Omar Gonzalez speeds down the highway in a burgundy minivan to a gig at the Marlin Hotel. "I hope this promoter doesn't make a big deal about being late," says the Oski Foundation frontman as he switches lanes. Heavyset and five foot eleven, the man known as Oski is calm and facetious, as he tends to be, while his stepdaughter struggles to paint her toenails in the front seat. As the seventeen-year-old sings along to the radio, Oski lead guitarist Dave "D Nasty" Lagnado, an Italian American in a baseball cap, observes from the passenger seat: "[We] don't sound like anything that is on the radio."
At least not until Hot 105 (WHQT-FM) DJ Demus, host of the Thursday-night Jazz Funk Lounge, approached the Foundation on the rooftop at Hardaway's Firehouse Four, deeming the band's Latin-tinged, reggae-inflected R&B rotation-worthy. This past September 30, the six-member outfit crowded into the Hot 105 studio to give a live acoustic performance of their song "Gone," followed by a rendition of "God Bless America" dedicated to those who lost loved ones in the September 11 terrorist attacks. "Gone" tells of the strong presence of lost loves and those dear to the soul, even after they are gone. At the microphone Oski improvised the unplugged version, repeating the chorus over and over. The group finished with the reggae-blues ballad "The Rhythm."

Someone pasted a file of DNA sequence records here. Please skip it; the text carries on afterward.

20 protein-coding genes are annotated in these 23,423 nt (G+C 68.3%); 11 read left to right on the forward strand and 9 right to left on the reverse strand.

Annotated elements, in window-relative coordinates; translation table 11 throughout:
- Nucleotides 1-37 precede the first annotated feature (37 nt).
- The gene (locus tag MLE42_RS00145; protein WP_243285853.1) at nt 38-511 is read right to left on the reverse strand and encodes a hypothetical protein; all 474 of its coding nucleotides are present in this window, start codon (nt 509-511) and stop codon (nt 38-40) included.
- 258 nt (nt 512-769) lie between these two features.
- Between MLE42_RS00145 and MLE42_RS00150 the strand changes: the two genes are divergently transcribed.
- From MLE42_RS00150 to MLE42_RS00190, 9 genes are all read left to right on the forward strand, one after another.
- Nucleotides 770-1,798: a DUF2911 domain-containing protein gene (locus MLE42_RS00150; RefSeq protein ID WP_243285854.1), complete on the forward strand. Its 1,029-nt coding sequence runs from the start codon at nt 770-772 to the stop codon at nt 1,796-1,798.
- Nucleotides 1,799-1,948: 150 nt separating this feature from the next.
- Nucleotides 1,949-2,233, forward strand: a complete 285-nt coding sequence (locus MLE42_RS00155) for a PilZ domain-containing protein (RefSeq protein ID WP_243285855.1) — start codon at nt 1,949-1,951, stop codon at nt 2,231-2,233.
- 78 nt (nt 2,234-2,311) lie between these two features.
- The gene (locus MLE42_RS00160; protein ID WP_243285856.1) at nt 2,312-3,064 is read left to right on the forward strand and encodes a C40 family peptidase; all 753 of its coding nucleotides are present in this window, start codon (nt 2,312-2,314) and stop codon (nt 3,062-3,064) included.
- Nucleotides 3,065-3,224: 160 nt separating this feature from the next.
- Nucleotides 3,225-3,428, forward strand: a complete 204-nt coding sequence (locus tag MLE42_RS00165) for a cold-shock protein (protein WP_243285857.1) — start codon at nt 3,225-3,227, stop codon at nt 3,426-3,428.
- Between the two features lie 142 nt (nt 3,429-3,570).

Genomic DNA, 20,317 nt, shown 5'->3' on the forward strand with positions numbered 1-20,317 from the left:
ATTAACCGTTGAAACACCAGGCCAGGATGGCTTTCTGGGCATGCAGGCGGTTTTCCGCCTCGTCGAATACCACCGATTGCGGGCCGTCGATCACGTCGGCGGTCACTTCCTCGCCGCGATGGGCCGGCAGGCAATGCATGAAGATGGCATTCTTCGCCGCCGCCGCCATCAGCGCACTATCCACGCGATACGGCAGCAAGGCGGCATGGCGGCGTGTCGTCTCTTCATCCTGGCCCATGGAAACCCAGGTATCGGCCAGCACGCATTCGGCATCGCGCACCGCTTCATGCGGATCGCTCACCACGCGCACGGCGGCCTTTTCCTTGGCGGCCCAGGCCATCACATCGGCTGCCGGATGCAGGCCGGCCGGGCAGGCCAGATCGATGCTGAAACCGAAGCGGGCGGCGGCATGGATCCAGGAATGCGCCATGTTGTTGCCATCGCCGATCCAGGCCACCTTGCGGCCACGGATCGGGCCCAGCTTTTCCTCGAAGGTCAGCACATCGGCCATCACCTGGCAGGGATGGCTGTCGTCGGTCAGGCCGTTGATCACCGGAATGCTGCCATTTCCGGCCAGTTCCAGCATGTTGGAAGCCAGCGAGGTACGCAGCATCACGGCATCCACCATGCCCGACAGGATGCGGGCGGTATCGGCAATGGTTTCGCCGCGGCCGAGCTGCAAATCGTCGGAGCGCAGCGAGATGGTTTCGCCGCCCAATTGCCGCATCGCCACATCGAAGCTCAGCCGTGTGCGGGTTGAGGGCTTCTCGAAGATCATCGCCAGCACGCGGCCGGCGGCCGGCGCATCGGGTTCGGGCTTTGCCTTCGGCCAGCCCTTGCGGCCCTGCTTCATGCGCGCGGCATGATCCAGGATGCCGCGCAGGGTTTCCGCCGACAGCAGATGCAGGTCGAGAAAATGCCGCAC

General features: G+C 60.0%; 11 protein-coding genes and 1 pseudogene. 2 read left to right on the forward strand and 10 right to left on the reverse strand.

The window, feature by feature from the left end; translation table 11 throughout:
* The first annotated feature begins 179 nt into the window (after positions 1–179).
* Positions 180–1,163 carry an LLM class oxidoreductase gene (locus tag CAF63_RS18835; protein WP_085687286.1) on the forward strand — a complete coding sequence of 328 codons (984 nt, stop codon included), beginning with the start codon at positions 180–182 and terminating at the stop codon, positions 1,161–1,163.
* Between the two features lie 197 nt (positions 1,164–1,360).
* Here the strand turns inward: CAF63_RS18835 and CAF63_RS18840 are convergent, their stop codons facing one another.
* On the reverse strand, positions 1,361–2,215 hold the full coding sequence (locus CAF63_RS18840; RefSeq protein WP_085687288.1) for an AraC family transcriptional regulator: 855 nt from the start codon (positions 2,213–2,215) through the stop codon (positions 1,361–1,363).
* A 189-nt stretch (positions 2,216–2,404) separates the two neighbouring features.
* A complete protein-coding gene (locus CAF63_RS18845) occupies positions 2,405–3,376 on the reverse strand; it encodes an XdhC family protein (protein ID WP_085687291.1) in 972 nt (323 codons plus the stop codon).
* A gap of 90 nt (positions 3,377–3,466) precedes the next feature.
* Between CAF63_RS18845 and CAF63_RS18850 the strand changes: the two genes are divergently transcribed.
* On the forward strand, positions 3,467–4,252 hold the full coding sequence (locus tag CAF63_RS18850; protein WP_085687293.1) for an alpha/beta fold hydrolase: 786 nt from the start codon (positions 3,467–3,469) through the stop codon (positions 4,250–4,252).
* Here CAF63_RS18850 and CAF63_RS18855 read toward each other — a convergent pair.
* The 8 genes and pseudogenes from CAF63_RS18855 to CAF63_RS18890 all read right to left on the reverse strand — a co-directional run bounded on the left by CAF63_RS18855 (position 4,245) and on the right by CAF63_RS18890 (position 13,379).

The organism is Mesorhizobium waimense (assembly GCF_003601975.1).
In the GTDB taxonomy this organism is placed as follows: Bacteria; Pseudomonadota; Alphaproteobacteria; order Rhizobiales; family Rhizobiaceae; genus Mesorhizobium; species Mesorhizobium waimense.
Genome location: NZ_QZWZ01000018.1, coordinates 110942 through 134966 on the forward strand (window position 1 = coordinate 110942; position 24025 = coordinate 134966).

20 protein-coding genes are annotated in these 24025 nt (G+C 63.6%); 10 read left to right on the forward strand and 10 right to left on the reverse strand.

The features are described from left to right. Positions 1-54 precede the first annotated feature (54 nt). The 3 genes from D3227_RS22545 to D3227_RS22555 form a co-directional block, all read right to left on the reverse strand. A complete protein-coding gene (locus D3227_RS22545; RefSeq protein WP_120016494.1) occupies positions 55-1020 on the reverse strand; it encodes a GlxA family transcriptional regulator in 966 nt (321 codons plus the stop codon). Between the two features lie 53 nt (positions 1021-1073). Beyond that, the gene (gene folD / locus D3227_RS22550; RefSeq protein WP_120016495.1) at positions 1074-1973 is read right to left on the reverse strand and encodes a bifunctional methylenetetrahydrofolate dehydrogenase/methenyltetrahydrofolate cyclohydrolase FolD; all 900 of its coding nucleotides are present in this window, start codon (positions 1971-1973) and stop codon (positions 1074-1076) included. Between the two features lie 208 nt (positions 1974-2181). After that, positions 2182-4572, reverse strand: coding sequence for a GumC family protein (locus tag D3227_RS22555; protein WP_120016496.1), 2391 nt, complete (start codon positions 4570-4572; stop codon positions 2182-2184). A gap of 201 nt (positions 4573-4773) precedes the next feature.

"[We are] funk, R&B, blues, jazz, reggae, and [a] little bit of Latin in there," Lagnado summed up for Hot 105 listeners.
The Oski Foundation
Billboardlive, 1500 Ocean Dr, Miami Beach
Performs with the Square Egg, Hashbrown, and Buddha Gonzalez on Friday, October 12. Cover $10 before 11:00 p.m.; $20 after. Call 305-538-2251.
The Foundation brought those elements together two years ago this December, after Oski put an ad in New Times and, he says, "got a lot of crazy calls." Four members signed on, including poet Diane Perez, who has since taken her spoken-word elsewhere. Finally Oski settled at six members, with half the band on guitar. "Without the guitar there's no rock band" -- not even urban rock -- Oski explains. "That's the melody of the music." Perhaps as much a harbinger as the band's own brimming self-confidence, they signed on with John Tovar, the manager notorious for his role in South Florida success stories Marilyn Manson and the Mavericks.
Aggressive flyering and e-mails coupled with Tovar's connections have made the Foundation a local staple, with more than 100 gigs last year at venues including Alligator Alley, Tobacco Road, Firehouse Four, and the fire-code-challenged Power Studios. Oski's blunt style has given some club owners pause in booking the band, but the warm bodies and green money of his fan base always win in the end. Oski reached the largest crowd opening for John Fogerty at MARS Music Amphitheatre. "We're the type of band you have to see live," boasts Oski.
The vibe at the Marlin is mellow. Roughly 25 people lounge on the snug club's divans, grooving to a Maxwell CD until DJ Aztec takes over -- but the stereo system puts out mostly feedback. Loud feedback. Oblivious, Oski and the rest of the band set up and then set out to prep the crowd: flirting, politicking, and passing out tiny Ziplocked bags of weed along with a folded photo of the band to every guest. Affable and of generous proportion, Oski looks like a Latin John Popper (of Blues Traveler) as he mingles, exuding confidence with his peeps.